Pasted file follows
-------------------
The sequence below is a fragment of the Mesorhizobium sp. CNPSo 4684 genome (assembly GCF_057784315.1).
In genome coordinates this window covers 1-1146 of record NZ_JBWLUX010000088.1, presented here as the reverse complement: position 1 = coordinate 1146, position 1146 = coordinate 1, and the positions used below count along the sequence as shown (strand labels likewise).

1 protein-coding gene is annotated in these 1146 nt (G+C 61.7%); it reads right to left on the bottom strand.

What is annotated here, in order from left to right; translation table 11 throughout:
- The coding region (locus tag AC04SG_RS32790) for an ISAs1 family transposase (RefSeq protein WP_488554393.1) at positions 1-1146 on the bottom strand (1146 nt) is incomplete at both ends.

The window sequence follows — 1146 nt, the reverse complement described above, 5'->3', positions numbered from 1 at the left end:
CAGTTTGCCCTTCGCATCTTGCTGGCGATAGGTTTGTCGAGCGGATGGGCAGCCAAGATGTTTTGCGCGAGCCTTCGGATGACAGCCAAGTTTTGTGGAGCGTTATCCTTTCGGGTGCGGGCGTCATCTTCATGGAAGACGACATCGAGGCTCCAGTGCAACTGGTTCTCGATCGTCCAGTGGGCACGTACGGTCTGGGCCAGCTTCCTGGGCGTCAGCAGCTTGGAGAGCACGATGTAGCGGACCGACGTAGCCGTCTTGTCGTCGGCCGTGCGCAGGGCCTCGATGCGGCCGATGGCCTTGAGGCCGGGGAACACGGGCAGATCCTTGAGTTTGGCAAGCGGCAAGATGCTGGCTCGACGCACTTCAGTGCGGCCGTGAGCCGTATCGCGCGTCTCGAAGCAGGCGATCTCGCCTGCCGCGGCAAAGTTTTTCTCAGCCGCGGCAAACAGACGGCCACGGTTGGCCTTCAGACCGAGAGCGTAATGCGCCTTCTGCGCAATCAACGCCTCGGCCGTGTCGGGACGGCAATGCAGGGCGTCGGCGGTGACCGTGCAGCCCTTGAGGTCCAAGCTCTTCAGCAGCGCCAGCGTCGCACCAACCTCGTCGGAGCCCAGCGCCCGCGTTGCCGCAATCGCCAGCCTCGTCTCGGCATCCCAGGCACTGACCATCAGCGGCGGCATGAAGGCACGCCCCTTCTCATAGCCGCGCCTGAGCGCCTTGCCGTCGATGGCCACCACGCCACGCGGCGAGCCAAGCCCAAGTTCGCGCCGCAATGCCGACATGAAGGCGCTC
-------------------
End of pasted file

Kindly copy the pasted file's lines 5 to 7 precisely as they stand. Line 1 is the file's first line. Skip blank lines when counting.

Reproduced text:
- The coding region (locus tag AC04SG_RS32790) for an ISAs1 family transposase (RefSeq protein WP_488554393.1) at positions 1-1146 on the bottom strand (1146 nt) is incomplete at both ends.

The window sequence follows — 1146 nt, the reverse complement described above, 5'->3', positions numbered from 1 at the left end:
CAGTTTGCCCTTCGCATCTTGCTGGCGATAGGTTTGTCGAGCGGATGGGCAGCCAAGATGTTTTGCGCGAGCCTTCGGATGACAGCCAAGTTTTGTGGAGCGTTATCCTTTCGGGTGCGGGCGTCATCTTCATGGAAGACGACATCGAGGCTCCAGTGCAACTGGTTCTCGATCGTCCAGTGGGCACGTACGGTCTGGGCCAGCTTCCTGGGCGTCAGCAGCTTGGAGAGCACGATGTAGCGGACCGACGTAGCCGTCTTGTCGTCGGCCGTGCGCAGGGCCTCGATGCGGCCGATGGCCTTGAGGCCGGGGAACACGGGCAGATCCTTGAGTTTGGCAAGCGGCAAGATGCTGGCTCGACGCACTTCAGTGCGGCCGTGAGCCGTATCGCGCGTCTCGAAGCAGGCGATCTCGCCTGCCGCGGCAAAGTTTTTCTCAGCCGCGGCAAACAGACGGCCACGGTTGGCCTTCAGACCGAGAGCGTAATGCGCCTTCTGCGCAATCAACGCCTCGGCCGTGTCGGGACGGCAATGCAGGGCGTCGGCGGTGACCGTGCAGCCCTTGAGGTCCAAGCTCTTCAGCAGCGCCAGCGTCGCACCAACCTCGTCGGAGCCCAGCGCCCGCGTTGCCGCAATCGCCAGCCTCGTCTCGGCATCCCAGGCACTGACCATCAGCGGCGGCATGAAGGCACGCCCCTTCTCATAGCCGCGCCTGAGCGCCTTGCCGTCGATGGCCACCACGCCACGCGGCGAGCCAAGCCCAAGTTCGCGCCGCAATGCCGACATGAAGGCGCTC